20 ways how to F—k up an economy!
No. 16 - Total inability to understand economics
By our Local NT Government. (witnessed and written about by me, a lowly peasant, oops I mean citizen, but I don't want to steal their limelight, they did all the work... proudly.)
Don’t get me wrong, continuously I’ve discussed economic factors and events with several sitting politicians and pundits from both sides of the isle. To say Holes and Homes is their main concern would be an understatement, but forgiving the lack of economic and financial intelligence by both the local bureaucracy and the half-wits presented for us to vote on what we have seen is that they can’t even get the Mining and Housing sector right, so we didn’t stand much of a chance for anything else.
For those blaming either side for the problems, I say, they have both been as bad as each other, but given that we currently have a government with a massive, albeit, unstoppable majority of 18 members and an opposition of 2, this current government could really make some changes to fix things, but lets reflect first on both sides F-ups.
I’m releasing one of these one at a time, then I’ll provide 20 ways they might make some positive changes, so in the new year we might be able to re-invigorate our currently sitting government to get back to work and maybe represent the people again, as most who know me can attest, I have a critical mind, with a positive outlook.
16. Total inability to understand economics by politicians.
Now this is a broad statement to many. But I have discussed economics with many local representatives over the years and they seem to have ideology and economics entirely interconnected. If I could ever think of a more dangerous form of economic ignorance, it would probably have me join one of the current political parties.
Ideology is an instrument of power. It is a defense mechanism against information, an excuse for evading the moral constraints of doing or approving evil with a clean conscience. It is a way of ignoring the experience of time, and avoiding the pragmatism required to determine success and failure. ( a rough translation from Jean-Francois Revel, a French Journalist)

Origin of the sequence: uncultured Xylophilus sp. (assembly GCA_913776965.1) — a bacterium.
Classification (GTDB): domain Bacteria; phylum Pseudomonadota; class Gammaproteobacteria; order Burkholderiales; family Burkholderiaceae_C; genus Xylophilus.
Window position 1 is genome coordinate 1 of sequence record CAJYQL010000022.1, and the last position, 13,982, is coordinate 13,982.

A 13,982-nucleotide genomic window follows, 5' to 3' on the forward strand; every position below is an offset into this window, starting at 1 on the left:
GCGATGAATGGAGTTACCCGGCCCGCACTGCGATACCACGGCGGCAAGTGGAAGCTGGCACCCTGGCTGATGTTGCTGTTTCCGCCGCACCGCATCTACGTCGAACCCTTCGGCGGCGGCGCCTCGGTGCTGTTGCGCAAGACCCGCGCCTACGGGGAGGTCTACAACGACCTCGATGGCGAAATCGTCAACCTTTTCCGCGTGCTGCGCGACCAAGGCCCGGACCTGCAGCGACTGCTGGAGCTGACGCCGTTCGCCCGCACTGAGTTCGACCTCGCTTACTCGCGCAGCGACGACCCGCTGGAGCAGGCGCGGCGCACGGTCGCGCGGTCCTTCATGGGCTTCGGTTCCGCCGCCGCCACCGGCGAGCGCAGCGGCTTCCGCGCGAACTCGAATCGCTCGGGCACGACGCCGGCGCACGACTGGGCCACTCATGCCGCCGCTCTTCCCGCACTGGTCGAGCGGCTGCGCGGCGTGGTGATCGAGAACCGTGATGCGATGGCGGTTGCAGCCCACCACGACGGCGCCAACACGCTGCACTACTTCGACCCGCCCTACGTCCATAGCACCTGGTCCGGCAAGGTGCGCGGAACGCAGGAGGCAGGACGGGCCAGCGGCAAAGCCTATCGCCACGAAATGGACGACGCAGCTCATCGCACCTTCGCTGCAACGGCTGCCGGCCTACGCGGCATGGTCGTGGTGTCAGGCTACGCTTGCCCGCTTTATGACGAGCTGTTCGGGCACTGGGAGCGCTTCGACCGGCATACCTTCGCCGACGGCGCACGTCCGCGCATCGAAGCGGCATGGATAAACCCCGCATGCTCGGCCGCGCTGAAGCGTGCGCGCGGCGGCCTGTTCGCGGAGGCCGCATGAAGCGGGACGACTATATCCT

Economics is more than just seeing patterns or unraveling anomalies. Its fundamental concern is the material standard of living of society as a whole, and how it is affected by the decisions made by individuals and institutions (Government).
One of the ways of doing this is through observation of the economic policies and incentives created, as well as the goals pursued. This means that the consequences matter more than the intentions. Not just the consequences in the short term, but also the longer term repercussions of decisions, policies and institutions.
However, Political ideology and economics seldom share the same space. For instance, weighing benefits against costs is the way most people make decisions, this is the way businesses make decisions, if they want to stay in business. Only in government is any benefit, however small, considered to be worth any cost, however large.
A common way a government detailing its relevance to its people is by evidencing lists of non-government institutions or communities, whose inability to cope with problems (normally associated with crimes by people not held accountable by the judiciary) then requiring “government intervention”.
The government then dictates it is not acting on its own “political incentives or constraints”, but because it is compelled to do so for the “public interest”. It must “intervene” when “so much is at stake”. This form of “emergency action” satisfies the “social justice warrior” and their ilk for a time.
However, such actions simply ignore the fact that there are “political incentives” for the production and distribution of “emergencies” to justify their expansion of enduring governmental departments, power and influence.
As time and time again, the evidence has suggested, government intervention provide no evidence of benefit, however, the contrary is continually proven.
The rhetoric in defence of these actions is “if you don’t believe in their particular political solution, then you don’t care about the people they claim to want to help.” However, there is constant avoidance and a failure for accountability when these policies, decisions and institutions fail.
The ideology that we need more “programs” and “policies” to “help” the people, may warm the hearts of the gullible, but, in my observation it is little more than putting more power into the hands of bureaucrats.
The first lesson of economics is scarcity. “There is never enough to fully satisfy all who want it”.
The first lesson of politics is to disregard the first lesson of economics.
(Thomas Sowell, Economist)